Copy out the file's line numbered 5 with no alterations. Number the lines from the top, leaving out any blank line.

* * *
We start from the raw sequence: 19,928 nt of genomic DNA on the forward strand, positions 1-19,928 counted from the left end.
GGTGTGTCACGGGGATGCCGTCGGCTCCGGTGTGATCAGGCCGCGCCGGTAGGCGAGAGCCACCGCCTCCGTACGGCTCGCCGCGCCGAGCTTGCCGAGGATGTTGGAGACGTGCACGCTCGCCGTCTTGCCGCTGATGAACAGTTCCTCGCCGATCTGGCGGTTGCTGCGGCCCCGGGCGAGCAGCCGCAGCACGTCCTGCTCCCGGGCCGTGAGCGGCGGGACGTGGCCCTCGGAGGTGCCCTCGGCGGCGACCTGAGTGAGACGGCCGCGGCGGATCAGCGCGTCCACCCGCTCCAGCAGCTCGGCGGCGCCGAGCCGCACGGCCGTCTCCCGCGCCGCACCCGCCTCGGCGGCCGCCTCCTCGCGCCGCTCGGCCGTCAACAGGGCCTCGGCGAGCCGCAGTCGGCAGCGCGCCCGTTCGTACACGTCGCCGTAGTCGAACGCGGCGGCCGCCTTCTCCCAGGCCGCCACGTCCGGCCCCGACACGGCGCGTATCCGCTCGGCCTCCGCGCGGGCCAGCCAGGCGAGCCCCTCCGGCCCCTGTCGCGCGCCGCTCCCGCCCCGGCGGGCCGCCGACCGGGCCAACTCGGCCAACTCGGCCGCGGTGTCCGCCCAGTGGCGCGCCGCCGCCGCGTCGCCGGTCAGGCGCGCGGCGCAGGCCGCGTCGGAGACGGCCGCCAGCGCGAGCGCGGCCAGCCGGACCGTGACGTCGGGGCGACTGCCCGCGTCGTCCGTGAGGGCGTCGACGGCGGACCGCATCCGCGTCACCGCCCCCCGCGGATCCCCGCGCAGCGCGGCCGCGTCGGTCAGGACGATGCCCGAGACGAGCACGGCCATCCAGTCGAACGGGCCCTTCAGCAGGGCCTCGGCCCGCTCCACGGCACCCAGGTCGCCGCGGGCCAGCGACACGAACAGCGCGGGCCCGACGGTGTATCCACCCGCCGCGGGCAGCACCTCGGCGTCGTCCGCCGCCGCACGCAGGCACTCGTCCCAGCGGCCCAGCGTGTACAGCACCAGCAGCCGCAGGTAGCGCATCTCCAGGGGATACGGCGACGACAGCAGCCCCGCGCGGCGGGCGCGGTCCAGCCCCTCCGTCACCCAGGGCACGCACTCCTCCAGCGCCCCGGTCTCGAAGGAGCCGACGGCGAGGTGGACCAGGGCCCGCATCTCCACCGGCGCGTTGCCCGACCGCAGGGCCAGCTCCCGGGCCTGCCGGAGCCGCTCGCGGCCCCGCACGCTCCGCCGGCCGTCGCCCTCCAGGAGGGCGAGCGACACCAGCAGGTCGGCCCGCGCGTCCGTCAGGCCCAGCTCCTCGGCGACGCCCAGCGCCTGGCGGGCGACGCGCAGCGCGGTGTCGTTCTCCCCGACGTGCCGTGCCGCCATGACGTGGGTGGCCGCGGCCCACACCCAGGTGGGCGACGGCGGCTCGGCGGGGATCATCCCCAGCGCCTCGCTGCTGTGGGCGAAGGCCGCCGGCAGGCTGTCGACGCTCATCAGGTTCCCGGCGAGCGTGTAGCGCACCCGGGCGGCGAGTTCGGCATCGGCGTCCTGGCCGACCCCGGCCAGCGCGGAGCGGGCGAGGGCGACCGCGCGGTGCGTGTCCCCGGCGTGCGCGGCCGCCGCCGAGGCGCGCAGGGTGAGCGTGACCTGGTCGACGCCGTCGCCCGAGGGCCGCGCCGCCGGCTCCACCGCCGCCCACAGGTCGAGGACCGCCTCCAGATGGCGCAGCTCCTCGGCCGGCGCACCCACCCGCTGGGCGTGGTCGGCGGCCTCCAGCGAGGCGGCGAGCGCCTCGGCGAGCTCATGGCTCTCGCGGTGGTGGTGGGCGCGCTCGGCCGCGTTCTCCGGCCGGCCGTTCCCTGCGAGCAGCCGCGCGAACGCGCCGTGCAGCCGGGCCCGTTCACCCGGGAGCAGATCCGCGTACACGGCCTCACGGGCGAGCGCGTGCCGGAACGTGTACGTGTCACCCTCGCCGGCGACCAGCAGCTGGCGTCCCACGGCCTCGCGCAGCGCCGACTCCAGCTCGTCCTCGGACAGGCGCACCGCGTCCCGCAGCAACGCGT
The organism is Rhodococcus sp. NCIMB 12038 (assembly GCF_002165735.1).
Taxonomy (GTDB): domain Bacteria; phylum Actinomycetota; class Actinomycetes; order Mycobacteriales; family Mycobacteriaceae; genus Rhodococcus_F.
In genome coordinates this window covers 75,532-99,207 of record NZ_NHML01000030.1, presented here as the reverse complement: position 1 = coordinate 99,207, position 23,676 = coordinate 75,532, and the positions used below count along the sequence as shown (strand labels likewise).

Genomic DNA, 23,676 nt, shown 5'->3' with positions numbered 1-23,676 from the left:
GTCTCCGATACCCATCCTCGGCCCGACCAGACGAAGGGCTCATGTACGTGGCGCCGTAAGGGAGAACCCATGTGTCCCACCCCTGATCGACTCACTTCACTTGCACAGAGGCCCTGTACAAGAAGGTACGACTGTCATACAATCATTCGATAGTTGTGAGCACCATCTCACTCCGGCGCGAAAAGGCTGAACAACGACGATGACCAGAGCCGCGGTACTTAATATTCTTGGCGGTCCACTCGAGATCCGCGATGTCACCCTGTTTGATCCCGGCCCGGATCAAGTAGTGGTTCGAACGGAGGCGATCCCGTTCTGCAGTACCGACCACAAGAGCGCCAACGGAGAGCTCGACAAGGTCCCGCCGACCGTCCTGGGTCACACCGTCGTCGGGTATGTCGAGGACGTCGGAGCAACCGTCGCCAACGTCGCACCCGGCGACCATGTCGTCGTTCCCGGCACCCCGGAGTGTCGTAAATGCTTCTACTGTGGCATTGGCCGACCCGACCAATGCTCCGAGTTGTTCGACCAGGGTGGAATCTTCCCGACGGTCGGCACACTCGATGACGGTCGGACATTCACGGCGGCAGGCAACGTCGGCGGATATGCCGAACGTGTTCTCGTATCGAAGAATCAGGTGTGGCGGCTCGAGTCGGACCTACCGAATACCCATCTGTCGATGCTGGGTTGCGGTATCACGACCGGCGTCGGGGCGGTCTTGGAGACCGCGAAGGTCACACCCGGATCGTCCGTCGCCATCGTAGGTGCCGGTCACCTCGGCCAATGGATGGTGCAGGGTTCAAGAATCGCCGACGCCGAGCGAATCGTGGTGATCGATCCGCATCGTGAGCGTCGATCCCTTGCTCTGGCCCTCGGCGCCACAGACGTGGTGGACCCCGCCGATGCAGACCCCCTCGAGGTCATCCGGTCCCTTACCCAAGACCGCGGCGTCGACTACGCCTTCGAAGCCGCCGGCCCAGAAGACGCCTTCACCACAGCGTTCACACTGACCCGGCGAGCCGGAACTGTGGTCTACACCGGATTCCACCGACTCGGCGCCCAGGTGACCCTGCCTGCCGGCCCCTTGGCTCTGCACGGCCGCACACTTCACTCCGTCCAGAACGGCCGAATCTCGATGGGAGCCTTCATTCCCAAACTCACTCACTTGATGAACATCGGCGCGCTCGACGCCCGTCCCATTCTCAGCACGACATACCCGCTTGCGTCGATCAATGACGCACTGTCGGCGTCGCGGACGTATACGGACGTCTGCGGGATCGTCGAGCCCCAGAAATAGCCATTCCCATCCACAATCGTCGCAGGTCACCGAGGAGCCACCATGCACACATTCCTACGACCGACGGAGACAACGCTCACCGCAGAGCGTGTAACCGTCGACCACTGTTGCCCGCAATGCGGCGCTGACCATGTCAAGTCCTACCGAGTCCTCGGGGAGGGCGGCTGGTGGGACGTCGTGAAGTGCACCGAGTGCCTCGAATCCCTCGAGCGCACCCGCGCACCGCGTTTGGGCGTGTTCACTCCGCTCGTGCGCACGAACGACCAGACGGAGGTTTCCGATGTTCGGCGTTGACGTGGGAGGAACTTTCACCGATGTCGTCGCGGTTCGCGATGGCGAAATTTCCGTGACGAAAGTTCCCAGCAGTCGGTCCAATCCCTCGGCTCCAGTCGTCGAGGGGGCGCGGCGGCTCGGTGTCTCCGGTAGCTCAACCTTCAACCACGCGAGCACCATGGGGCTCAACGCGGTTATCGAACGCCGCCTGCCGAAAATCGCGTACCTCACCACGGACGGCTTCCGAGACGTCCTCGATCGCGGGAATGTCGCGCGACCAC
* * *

In genome coordinates this window covers 75,532-99,207 of record NZ_NHML01000030.1, presented here as the reverse complement: position 1 = coordinate 99,207, position 23,676 = coordinate 75,532, and the positions used below count along the sequence as shown (strand labels likewise).